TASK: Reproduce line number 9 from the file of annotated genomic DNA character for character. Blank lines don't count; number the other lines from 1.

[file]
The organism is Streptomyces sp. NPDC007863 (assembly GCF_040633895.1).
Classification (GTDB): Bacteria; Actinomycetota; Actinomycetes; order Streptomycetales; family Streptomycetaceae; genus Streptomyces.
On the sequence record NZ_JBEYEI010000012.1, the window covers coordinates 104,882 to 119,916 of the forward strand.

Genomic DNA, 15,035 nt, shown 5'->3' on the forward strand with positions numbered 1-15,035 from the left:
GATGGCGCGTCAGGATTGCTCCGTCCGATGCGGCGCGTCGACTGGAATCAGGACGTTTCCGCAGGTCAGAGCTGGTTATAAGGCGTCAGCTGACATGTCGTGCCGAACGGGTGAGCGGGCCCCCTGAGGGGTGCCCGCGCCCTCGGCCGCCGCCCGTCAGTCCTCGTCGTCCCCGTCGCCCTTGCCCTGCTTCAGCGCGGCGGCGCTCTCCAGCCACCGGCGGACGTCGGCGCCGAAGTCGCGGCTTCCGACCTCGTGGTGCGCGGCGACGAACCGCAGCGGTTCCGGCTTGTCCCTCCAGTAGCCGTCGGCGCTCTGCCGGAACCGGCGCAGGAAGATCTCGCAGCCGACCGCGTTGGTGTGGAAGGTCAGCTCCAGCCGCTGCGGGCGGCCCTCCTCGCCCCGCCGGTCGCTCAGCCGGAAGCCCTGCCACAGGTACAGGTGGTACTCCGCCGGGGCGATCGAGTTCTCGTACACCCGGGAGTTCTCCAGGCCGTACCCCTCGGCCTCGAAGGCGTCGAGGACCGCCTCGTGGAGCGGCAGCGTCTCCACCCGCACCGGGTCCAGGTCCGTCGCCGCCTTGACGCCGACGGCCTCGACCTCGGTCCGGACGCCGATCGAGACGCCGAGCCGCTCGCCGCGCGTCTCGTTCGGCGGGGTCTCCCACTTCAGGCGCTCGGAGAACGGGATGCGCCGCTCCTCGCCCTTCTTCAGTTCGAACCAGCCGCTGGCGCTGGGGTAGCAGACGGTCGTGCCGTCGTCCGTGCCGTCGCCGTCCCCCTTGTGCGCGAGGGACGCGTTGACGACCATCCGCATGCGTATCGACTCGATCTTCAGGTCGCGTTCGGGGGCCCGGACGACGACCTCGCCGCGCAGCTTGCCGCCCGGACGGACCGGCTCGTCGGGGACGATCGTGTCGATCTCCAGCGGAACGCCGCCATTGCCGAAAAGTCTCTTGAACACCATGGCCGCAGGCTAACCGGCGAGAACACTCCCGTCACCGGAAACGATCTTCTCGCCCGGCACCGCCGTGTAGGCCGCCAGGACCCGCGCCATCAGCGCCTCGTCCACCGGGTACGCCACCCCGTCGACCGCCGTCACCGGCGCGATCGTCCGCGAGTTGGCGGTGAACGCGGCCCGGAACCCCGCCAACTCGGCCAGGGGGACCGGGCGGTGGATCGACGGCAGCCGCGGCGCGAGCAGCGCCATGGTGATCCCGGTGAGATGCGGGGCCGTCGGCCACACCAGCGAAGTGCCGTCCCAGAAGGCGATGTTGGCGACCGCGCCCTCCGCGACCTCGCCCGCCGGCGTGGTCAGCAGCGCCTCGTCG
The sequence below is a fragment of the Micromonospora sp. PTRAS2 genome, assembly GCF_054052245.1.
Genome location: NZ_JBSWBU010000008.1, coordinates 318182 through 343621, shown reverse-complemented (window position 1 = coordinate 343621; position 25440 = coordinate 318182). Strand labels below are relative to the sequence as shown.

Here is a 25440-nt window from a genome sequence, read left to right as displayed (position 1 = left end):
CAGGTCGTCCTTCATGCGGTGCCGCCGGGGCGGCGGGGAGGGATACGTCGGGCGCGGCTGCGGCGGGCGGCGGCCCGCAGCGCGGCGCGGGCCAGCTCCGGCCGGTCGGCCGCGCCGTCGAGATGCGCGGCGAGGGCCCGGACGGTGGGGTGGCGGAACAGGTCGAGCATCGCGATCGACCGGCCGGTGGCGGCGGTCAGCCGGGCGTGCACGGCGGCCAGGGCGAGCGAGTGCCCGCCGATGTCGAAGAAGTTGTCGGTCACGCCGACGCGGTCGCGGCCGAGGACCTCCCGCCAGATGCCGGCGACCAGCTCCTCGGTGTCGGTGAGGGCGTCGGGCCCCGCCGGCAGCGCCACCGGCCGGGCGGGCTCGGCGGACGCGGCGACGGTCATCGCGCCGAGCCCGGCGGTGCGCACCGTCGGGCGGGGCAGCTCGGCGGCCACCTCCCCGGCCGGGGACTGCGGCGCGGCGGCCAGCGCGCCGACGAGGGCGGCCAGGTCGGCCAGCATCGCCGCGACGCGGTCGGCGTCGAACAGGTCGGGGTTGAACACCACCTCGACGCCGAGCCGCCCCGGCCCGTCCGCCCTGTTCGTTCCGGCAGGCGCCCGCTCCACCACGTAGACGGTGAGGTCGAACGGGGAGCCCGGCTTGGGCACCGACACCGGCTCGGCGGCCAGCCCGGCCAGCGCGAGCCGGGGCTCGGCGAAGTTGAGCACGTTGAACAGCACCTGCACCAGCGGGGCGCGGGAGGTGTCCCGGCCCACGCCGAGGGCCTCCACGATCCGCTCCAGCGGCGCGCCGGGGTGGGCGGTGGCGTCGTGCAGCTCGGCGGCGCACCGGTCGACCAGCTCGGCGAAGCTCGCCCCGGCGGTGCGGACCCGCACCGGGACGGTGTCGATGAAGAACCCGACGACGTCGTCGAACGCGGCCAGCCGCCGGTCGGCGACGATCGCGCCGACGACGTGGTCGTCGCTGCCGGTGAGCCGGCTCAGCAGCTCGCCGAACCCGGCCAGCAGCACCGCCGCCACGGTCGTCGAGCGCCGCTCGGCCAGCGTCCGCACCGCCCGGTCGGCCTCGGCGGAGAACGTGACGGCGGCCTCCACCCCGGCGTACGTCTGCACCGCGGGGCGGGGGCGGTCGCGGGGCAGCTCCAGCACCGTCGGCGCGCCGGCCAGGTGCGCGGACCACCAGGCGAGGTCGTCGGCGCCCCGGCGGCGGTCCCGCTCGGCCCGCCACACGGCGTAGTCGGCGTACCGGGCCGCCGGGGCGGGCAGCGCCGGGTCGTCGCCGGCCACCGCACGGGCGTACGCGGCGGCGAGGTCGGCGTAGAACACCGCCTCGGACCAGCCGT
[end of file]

CAGGTCGTCCTTCATGCGGTGCCGCCGGGGCGGCGGGGAGGGATACGTCGGGCGCGGCTGCGGCGGGCGGCGGCCCGCAGCGCGGCGCGGGCCAGCTCCGGCCGGTCGGCCGCGCCGTCGAGATGCGCGGCGAGGGCCCGGACGGTGGGGTGGCGGAACAGGTCGAGCATCGCGATCGACCGGCCGGTGGCGGCGGTCAGCCGGGCGTGCACGGCGGCCAGGGCGAGCGAGTGCCCGCCGATGTCGAAGAAGTTGTCGGTCACGCCGACGCGGTCGCGGCCGAGGACCTCCCGCCAGATGCCGGCGACCAGCTCCTCGGTGTCGGTGAGGGCGTCGGGCCCCGCCGGCAGCGCCACCGGCCGGGCGGGCTCGGCGGACGCGGCGACGGTCATCGCGCCGAGCCCGGCGGTGCGCACCGTCGGGCGGGGCAGCTCGGCGGCCACCTCCCCGGCCGGGGACTGCGGCGCGGCGGCCAGCGCGCCGACGAGGGCGGCCAGGTCGGCCAGCATCGCCGCGACGCGGTCGGCGTCGAACAGGTCGGGGTTGAACACCACCTCGACGCCGAGCCGCCCCGGCCCGTCCGCCCTGTTCGTTCCGGCAGGCGCCCGCTCCACCACGTAGACGGTGAGGTCGAACGGGGAGCCCGGCTTGGGCACCGACACCGGCTCGGCGGCCAGCCCGGCCAGCGCGAGCCGGGGCTCGGCGAAGTTGAGCACGTTGAACAGCACCTGCACCAGCGGGGCGCGGGAGGTGTCCCGGCCCACGCCGAGGGCCTCCACGATCCGCTCCAGCGGCGCGCCGGGGTGGGCGGTGGCGTCGTGCAGCTCGGCGGCGCACCGGTCGACCAGCTCGGCGAAGCTCGCCCCGGCGGTGCGGACCCGCACCGGGACGGTGTCGATGAAGAACCCGACGACGTCGTCGAACGCGGCCAGCCGCCGGTCGGCGACGATCGCGCCGACGACGTGGTCGTCGCTGCCGGTGAGCCGGCTCAGCAGCTCGCCGAACCCGGCCAGCAGCACCGCCGCCACGGTCGTCGAGCGCCGCTCGGCCAGCGTCCGCACCGCCCGGTCGGCCTCGGCGGAGAACGTGACGGCGGCCTCCACCCCGGCGTACGTCTGCACCGCGGGGCGGGGGCGGTCGCGGGGCAGCTCCAGCACCGTCGGCGCGCCGGCCAGGTGCGCGGACCACCAGGCGAGGTCGTCGGCGCCCCGGCGGCGGTCCCGCTCGGCCCGCCACACGGCGTAGTCGGCGTACCGGGCCGCCGGGGCGGGCAGCGCCGGGTCGTCGCCGGCCACCGCACGGGCGTACGCGGCGGCGAGGTCGGCGTAGAACACCGCCTCGGACCAGCCGT